Holophrase in Language Acquisition

Glossary of Grammatical and Rhetorical Terms

Mother beside baby playing with a toy
A single holophrase may express a variety of complex meanings. "For example," says Spencer A. Rathus, "Mama may be used by the child to signify meanings as varied as 'There goes Mama,' 'Come here, Mama,' and 'You are Mama'" (Childhood and Adolescence: Voyages in Development, 2017). PeopleImages/Getty Images

A holophrase is a single word (such as OK) that is used to express a complete, meaningful thought.

In studies of language acquisition, the term holophrase refers more specifically to an utterance produced by a child in which a single word expresses the type of meaning typically conveyed in adult speech by an entire sentence. Adjective: holophrastic.

Rowe and Levine note that some holophrases are "utterances that are more than one word, but are perceived by children as one word: I love you, thank you, Jingle Bells, there it is" (A Concise Introduction to Linguistics, 2015).

Holophrases in Language Acquisition

"[A]round six months children begin babbling and eventually imitating the linguistic sounds they hear in the immediate environment. . . . By the end of the first year, the first true words emerge (mama, dada, etc.). In the 1960s, the psycholinguist Martin Braine (1963, 1971) noticed that these single words gradually embodied the communicative functions of entire phrases: e.g. the child's word dada could mean 'Where is daddy?' 'I want daddy,' etc. according to situation. He called them holophrastic, or one-word, utterances. In situations of normal upbringing, holophrases reveal that a vast amount of neuro-physiological and conceptual development has taken place in the child by the end of the first year of life. During the holophrastic stage, in fact, children can name objects, express actions or the desire to carry out actions, and transmit emotional states rather effectively."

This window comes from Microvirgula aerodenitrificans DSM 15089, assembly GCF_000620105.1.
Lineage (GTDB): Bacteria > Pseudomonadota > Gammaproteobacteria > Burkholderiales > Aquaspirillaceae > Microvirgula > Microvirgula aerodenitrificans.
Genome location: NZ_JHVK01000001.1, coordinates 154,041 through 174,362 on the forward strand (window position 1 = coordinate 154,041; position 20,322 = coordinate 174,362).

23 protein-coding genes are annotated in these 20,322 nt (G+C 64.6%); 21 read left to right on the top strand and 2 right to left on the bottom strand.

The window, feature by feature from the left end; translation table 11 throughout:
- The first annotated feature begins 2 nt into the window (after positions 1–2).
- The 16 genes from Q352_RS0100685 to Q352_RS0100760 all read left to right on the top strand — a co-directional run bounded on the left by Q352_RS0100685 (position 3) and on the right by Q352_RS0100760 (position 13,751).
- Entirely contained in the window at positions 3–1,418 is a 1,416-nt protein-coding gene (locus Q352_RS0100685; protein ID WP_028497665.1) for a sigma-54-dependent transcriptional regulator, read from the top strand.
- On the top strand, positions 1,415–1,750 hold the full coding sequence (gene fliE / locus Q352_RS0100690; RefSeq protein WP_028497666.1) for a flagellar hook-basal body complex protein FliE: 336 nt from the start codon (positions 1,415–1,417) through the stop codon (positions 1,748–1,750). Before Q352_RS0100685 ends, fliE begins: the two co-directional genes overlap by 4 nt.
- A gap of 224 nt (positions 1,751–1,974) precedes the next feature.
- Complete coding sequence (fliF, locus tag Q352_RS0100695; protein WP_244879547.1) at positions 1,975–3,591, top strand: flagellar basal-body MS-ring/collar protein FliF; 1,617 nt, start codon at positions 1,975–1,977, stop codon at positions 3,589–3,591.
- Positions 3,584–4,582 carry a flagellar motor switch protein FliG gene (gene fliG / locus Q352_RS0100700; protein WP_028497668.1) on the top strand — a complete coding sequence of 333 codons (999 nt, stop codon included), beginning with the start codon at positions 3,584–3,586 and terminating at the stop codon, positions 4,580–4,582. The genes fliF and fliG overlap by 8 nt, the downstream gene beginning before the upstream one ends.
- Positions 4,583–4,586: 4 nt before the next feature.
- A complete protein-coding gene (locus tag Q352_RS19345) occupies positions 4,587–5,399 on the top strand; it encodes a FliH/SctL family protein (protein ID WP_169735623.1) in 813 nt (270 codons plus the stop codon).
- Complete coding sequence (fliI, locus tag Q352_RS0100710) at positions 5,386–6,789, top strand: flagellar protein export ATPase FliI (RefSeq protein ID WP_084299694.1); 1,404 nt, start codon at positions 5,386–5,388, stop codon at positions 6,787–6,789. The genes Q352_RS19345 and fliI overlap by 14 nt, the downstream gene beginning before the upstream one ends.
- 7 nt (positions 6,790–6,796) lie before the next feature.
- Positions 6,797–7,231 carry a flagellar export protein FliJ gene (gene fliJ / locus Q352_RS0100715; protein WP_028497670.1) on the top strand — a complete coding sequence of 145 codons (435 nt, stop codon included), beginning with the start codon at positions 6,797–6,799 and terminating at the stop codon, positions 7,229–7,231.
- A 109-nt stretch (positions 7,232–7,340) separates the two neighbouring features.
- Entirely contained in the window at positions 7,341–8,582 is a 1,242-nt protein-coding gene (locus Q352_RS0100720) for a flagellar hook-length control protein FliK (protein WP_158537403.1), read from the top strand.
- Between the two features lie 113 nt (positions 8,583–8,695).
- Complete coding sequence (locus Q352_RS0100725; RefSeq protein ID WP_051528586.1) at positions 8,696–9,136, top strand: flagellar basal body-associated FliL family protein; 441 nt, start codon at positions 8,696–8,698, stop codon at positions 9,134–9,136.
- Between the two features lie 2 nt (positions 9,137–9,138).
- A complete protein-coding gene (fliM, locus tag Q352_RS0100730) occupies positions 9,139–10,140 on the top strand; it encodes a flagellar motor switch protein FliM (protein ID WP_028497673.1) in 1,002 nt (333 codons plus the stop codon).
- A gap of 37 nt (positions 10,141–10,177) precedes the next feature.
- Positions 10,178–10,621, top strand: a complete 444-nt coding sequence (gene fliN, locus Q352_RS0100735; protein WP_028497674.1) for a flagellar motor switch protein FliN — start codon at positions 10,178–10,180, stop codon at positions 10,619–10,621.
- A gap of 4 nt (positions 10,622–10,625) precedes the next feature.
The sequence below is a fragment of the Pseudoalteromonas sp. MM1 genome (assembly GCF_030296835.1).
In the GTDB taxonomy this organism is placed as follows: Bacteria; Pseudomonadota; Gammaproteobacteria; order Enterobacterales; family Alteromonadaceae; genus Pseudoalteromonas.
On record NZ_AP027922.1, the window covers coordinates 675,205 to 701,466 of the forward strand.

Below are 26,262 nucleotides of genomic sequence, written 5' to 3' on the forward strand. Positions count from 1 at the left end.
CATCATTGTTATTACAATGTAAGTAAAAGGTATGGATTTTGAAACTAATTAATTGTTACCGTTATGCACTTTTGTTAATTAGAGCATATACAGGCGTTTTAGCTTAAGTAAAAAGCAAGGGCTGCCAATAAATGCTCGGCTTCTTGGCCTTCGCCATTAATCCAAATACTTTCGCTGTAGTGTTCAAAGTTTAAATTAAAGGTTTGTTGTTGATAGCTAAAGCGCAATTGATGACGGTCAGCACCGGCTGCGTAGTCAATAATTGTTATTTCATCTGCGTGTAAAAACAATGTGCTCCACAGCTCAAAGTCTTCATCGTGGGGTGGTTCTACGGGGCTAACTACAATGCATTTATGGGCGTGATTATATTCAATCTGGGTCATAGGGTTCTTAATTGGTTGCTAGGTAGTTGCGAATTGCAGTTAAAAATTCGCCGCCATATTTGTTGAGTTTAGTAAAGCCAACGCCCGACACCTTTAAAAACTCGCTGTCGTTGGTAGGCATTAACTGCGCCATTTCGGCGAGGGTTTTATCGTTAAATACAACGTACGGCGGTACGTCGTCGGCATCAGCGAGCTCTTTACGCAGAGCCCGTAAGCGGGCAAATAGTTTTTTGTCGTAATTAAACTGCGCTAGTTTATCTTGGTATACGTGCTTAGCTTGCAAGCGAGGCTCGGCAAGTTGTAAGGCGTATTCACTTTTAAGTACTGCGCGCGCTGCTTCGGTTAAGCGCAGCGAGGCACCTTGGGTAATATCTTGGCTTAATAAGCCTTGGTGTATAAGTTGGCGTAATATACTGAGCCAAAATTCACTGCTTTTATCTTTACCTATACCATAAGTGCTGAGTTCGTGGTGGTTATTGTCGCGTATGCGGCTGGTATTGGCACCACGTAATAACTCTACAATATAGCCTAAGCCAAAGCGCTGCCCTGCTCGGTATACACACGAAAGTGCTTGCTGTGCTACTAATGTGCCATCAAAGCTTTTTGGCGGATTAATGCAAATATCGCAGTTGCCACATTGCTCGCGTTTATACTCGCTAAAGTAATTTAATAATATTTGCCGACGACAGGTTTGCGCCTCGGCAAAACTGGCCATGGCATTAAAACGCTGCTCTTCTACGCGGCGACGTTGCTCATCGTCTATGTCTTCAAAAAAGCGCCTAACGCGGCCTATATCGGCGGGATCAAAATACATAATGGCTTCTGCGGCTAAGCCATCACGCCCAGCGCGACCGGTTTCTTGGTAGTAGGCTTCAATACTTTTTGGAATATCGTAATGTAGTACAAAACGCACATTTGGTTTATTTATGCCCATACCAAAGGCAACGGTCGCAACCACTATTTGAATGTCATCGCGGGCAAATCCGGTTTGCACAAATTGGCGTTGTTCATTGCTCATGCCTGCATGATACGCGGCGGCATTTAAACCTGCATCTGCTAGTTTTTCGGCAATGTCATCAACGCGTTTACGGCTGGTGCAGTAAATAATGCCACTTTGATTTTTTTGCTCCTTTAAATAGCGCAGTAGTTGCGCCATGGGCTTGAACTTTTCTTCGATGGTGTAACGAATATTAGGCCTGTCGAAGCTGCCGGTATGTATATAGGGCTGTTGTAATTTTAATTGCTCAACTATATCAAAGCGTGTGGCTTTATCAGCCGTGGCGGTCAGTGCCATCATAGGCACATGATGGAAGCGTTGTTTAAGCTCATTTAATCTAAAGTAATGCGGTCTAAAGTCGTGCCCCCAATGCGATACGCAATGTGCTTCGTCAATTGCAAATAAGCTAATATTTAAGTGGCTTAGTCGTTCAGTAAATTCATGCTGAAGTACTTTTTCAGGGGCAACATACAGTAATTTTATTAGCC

(M. Danesi, Second Language Teaching. Springer, 2003)

"Many of children's early holophrases are relatively idiosyncratic and their uses can change and evolve over time in a somewhat unstable manner. . . . In addition, however, some of children's holophrases are a bit more conventional and stable. . . .

"In English, most beginning language learners acquire a number of so-called relational words such as more, gone, up, down, on, and off, presumably because adults use these words in salient ways to talk about salient events (Bloom, Tinker, and Margulis, 1993; McCune, 1992). Many of these words are verb particles in adult English, so the child at some point must learn to talk about the same events with phrasal verbs such as pick up, get down, put on, and take off.

(Michael Tomasello, Constructing a Language: A Usage-Based Theory of Language Acquisition. Harvard University Press, 2003)

Problems and Qualifications

  • "The problem of the holophrase [is] that we have no clear evidence that the child intends more than he can express at the one-word stage." (J. De Villiers and P. De Villiers, Language Acquisition. Harvard University Press, 1979)
  • "The single word in conjunction with the gestures and facial expressions is the equivalent of the whole sentence. By this account, the single word is not a holophrase, but one element in a complex of communications that includes nonverbal actions." (M. Cole et al., The Development of Children. Macmillan, 2004)

Holophrases in Adult Language

"Holophrases are of course a significant factor in modern adult language, for example, in idioms. But by and large, these have historical compositional origins (including 'by and large'). In any specific example, words came first, then the composition, then the holophrase . . .."

(Jerry R. Hobbs, "The Origin and Evolution of Language: A Plausible Strong-AI Account.")